Chapter 2: Main Insights from the Discussions of the Climate Innovation Team
This chapter presents the main insights that emerged from a team of around 60 climate entrepreneurs, which was established to help the government and these entrepreneurs work together to remove obstacles and make the most of opportunities to advance Israel as a global power in climate innovation. The report is based on the personal experience of these climate entrepreneurs, as well as their familiarity with similar processes in other countries. The team held a series of meetings during the first half of 2022, with the aim of mapping the main barriers facing entrepreneurs in this field, ahead of the 2022 Eli Hurvitz Conference.
The following is a review of the main barriers and possible solutions raised by the climate entrepreneurs:
1. Improving existing processes and regulation
The team’s discussions demonstrated clearly that the main barrier to a thriving climate innovation sector in Israel consists of regulatory and bureaucratic obstacles, and particularly- a lack of coordination and synchronization among the different regulators. Thus, this section is devoted to mapping the barriers identified and to presenting solutions proposed by members of the team, which as stated comprised some 60 climate entrepreneurs from a range of fields.
a. Ensure regulatory clarity for climate entrepreneurs
b. Establish a coordinating body, under the aegis of the Prime Minister’s Office, that will resolve inter-ministerial contradictions and ensure coordination of requirements set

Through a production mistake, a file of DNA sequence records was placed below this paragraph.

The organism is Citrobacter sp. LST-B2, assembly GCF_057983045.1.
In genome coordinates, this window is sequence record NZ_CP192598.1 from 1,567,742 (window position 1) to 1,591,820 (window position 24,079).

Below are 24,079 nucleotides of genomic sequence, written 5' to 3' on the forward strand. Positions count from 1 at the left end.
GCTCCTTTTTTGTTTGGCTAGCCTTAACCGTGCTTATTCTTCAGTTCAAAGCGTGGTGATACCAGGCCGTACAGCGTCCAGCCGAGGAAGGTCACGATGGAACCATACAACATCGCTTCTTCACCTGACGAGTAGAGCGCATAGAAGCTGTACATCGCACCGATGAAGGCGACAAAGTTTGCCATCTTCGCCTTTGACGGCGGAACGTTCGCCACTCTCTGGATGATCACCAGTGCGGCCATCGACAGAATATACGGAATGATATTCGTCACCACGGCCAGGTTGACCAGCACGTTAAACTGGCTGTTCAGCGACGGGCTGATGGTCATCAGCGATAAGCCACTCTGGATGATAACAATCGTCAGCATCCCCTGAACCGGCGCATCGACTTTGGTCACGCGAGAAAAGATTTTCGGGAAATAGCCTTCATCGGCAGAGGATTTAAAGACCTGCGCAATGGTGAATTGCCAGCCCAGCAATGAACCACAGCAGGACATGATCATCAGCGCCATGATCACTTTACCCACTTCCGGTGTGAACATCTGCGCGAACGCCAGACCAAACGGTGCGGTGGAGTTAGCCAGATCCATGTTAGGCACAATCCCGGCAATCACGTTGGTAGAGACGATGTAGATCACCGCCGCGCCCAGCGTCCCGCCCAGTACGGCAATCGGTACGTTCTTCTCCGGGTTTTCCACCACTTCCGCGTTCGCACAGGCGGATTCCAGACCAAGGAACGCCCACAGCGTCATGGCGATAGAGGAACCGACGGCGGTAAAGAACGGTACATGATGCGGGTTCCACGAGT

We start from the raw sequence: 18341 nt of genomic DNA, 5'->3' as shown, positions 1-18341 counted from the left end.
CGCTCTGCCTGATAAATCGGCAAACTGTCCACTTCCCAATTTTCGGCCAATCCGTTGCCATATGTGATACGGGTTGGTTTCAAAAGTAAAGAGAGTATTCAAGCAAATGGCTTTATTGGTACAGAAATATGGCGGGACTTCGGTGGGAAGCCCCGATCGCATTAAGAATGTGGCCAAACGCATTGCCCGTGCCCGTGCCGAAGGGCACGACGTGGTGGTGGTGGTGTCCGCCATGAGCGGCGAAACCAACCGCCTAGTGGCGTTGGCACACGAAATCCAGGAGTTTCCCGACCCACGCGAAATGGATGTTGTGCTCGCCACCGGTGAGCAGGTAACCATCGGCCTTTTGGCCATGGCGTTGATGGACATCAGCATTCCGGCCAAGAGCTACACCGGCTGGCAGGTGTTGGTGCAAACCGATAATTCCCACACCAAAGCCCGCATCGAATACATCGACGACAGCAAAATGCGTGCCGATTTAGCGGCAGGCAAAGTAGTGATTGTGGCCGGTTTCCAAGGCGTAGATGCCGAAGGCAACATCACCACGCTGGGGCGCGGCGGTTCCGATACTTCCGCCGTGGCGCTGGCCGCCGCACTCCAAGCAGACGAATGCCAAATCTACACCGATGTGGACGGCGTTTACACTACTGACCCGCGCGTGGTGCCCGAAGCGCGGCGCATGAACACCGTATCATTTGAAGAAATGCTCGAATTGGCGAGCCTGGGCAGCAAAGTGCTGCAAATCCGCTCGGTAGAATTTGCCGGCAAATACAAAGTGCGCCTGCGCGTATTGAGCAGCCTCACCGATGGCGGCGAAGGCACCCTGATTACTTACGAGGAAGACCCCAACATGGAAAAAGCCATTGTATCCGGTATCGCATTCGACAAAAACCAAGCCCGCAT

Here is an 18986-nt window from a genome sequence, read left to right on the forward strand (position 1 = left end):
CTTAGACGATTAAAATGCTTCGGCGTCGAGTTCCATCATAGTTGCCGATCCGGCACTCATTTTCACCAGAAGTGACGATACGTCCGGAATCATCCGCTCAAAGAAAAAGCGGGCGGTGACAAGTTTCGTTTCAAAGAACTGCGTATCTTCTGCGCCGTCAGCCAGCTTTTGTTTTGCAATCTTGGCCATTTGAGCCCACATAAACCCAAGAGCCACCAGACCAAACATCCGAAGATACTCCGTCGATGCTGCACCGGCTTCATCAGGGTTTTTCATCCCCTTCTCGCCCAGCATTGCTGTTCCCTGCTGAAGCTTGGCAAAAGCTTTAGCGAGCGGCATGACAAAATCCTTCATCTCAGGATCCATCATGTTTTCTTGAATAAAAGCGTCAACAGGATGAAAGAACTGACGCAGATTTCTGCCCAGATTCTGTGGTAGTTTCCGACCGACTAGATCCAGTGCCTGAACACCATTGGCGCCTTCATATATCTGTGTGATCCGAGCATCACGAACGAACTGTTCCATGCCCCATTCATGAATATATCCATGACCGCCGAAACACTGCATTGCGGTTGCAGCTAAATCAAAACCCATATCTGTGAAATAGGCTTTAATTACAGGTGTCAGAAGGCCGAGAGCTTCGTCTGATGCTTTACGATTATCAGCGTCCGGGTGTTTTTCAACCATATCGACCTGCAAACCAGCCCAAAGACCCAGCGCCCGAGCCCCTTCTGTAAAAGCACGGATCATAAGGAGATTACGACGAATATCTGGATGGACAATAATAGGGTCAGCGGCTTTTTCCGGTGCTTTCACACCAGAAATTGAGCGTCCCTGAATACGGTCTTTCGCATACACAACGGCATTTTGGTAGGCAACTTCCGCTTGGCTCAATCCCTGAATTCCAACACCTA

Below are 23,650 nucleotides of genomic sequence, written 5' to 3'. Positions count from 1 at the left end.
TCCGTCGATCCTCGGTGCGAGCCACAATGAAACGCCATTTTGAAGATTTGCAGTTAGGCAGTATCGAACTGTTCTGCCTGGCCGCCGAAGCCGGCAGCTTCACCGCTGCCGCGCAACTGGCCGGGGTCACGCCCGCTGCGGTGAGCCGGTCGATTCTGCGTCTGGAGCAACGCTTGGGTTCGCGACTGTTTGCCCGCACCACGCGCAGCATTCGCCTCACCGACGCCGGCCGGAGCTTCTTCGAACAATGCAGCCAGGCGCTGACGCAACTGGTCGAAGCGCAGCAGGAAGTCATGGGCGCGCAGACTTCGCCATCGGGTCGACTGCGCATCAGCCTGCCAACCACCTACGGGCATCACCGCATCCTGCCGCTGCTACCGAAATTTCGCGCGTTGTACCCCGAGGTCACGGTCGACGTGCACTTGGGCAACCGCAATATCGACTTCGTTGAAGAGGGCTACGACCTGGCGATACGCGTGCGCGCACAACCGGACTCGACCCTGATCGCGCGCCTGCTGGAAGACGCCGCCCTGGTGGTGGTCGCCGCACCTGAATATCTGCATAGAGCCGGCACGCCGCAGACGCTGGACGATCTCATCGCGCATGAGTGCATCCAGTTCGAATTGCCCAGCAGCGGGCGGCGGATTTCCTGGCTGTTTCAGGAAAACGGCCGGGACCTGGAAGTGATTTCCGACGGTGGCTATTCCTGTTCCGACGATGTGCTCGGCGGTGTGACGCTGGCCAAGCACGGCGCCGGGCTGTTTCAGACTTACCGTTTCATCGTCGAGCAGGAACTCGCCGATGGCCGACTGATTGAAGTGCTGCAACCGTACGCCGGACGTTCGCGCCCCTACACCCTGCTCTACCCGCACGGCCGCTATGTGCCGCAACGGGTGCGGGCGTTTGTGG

c. Encourage demand for new technologies via mandatory regulatory requirements
d. Price external costs properly, to increase the economic motivation to transition to green technologies, including imposing a carbon tax and/or instituting an emissions-trading scheme
e. Create clear guidelines for defining developments as “best available technology” (BAT)
f. Set up a database of technological solutions developed in Israel, including a database of existing BATs
g. Improve processes at the Ministry of the Economy—develop a structured process that will include advance publication of dates of planned RFPs, strict requirements to meet stated response times, professional government help for submitting responses to RFPs, and so on
h. Improve the work of state testing agencies
i. Standardize the criteria for recognition of emissions reductions